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Building Efficiency Improvements in Ontario Climate Plan Could Net 65,000 Jobs

Up to 65,000 new jobs over five years could be the net result of Ontario’s plan to boost energy efficiency and cut greenhouse gas emissions in its building sector, the Clean Economy Alliance concludes, in a report co-published with Environmental Defence and Blue Green Canada on how to build a provincial green jobs strategy.

“Ontario’s investment of C$1.91 billion to $2.73 billion in retooling buildings, as outlined in the Climate Change Action Plan, could create between 24,500 to 32,900 green jobs over the five-year funding plan,” writes Campaign Coordinator Mikayla Wujec. “A further 16,800 to 24,000 jobs could be created from the reinvestments of energy cost savings into the economy.”

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The provincial action plan, released in 2016, contains more than 80 emission reduction investments and other actions, to be funded through the province’s carbon cap-and-trade program—which, as Wujec notes, raised $472 million in its successful first auction earlier this month. “Actions aimed at reducing emissions from buildings in this plan are substantial, and that makes good sense,” she writes, since buildings are the province’s third-largest source of emissions, after transportation and industry.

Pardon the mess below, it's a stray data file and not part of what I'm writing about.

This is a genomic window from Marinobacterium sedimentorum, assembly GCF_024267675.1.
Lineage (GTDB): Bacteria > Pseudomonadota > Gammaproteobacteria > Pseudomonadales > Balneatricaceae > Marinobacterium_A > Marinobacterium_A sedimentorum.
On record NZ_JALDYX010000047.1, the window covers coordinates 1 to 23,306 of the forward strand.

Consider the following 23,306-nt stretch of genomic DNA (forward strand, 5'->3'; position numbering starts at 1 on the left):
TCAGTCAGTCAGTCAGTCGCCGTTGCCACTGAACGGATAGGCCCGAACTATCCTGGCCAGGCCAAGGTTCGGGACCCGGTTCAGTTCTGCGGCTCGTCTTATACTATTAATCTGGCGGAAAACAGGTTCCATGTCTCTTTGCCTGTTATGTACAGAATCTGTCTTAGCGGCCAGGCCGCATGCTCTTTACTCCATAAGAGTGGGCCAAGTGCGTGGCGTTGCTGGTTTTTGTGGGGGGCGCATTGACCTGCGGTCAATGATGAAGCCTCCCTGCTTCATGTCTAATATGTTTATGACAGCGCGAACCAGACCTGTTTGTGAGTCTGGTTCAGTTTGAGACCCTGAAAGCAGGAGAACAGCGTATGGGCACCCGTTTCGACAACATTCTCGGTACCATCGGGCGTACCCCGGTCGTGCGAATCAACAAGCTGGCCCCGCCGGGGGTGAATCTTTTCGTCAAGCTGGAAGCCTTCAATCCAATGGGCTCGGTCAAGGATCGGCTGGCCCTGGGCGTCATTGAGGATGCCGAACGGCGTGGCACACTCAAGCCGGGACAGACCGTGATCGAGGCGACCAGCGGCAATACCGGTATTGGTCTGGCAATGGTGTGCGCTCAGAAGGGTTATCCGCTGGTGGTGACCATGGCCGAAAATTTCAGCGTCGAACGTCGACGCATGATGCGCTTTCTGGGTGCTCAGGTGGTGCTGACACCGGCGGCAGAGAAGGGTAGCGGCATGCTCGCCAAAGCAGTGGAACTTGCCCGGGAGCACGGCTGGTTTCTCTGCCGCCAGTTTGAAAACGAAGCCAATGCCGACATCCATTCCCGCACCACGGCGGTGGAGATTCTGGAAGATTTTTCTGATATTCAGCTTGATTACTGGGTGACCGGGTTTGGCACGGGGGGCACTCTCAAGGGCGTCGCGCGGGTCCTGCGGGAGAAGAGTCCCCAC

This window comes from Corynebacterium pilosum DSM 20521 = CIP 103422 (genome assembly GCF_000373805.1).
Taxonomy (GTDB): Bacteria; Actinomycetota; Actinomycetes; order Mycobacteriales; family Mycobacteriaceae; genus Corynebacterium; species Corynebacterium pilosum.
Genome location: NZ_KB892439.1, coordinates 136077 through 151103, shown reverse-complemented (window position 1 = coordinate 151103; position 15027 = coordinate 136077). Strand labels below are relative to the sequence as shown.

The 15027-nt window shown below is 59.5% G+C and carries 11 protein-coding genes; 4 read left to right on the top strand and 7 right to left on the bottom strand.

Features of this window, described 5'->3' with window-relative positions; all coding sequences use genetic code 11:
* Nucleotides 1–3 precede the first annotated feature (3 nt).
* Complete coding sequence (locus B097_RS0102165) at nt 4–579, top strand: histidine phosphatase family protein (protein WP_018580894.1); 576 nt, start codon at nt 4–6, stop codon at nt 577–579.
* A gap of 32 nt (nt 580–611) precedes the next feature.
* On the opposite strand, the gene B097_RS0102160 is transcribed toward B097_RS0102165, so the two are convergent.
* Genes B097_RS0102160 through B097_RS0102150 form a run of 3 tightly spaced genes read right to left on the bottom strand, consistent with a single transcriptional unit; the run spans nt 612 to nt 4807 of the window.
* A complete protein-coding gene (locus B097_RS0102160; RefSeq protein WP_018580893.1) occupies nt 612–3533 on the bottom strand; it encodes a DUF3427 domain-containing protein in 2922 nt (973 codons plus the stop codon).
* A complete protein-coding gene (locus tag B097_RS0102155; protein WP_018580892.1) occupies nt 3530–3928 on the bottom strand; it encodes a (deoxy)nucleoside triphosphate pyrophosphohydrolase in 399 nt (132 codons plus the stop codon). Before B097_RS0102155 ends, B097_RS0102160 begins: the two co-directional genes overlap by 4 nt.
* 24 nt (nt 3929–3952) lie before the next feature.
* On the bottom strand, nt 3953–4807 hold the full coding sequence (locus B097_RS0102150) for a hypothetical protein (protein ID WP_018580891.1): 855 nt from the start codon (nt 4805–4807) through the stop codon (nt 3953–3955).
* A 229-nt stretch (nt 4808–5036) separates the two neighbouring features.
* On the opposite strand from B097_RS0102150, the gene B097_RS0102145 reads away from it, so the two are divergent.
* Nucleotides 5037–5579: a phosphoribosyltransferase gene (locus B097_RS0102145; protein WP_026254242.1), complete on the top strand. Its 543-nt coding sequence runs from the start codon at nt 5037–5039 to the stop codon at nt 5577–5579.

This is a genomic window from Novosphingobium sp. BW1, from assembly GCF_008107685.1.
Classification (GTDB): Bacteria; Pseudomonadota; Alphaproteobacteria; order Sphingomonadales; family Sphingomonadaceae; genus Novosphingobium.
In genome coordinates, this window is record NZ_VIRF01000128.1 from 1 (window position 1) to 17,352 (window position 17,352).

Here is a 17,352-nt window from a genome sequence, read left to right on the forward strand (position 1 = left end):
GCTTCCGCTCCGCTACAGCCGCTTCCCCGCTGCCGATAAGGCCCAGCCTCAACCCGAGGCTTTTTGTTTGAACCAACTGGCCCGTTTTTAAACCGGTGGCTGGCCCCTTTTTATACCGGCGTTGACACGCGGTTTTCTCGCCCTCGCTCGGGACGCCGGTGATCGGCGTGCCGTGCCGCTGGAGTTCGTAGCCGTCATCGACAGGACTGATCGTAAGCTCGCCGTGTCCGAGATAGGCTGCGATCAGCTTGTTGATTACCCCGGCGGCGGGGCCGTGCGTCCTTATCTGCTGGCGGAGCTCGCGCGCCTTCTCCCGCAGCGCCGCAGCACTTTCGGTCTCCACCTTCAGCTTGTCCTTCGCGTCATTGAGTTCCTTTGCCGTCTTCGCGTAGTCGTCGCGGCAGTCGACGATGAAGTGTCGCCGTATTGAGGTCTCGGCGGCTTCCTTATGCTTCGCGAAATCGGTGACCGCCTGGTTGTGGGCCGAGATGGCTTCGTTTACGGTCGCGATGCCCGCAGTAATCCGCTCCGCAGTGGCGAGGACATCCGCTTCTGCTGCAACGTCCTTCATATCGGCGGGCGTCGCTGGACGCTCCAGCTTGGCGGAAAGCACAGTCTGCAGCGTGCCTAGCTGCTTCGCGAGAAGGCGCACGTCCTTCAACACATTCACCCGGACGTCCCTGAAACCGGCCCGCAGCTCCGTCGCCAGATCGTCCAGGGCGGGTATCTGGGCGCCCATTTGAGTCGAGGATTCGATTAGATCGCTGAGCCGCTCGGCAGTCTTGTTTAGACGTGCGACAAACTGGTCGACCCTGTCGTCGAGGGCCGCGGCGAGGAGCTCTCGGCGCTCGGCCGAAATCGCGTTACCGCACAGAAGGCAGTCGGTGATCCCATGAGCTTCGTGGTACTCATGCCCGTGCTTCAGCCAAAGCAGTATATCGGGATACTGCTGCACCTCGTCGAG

Under the provincial plan, “structures built today will have to be much more energy efficient,” Wujec adds. “Buildings built after 2030 will need to be carbon neutral or better. Perhaps most important, as they are most numerous, existing buildings will need to be retrofitted, to both dramatically increase their efficiency and cut down on their carbon contributions.”

All of that activity will translate into a “massive opportunity for good green jobs,” she says. “If it sounds like a lot of work, it’s because it is. To successfully reduce emissions in the building sector, Ontario will need a work force trained with the unique knowledge and skills to perform these upgrades.”

While most of the jobs will necessarily be local, Wujec cautions there’s no guarantee they’ll be good jobs, or that they’ll lead to long-term career pathways for people who need them most. The report calls on the province to “conduct a high-carbon jobs census and low-carbon skills survey” and use rigorous standards, good program design, and a possible energy efficiency portfolio standard to deliver on the opportunity.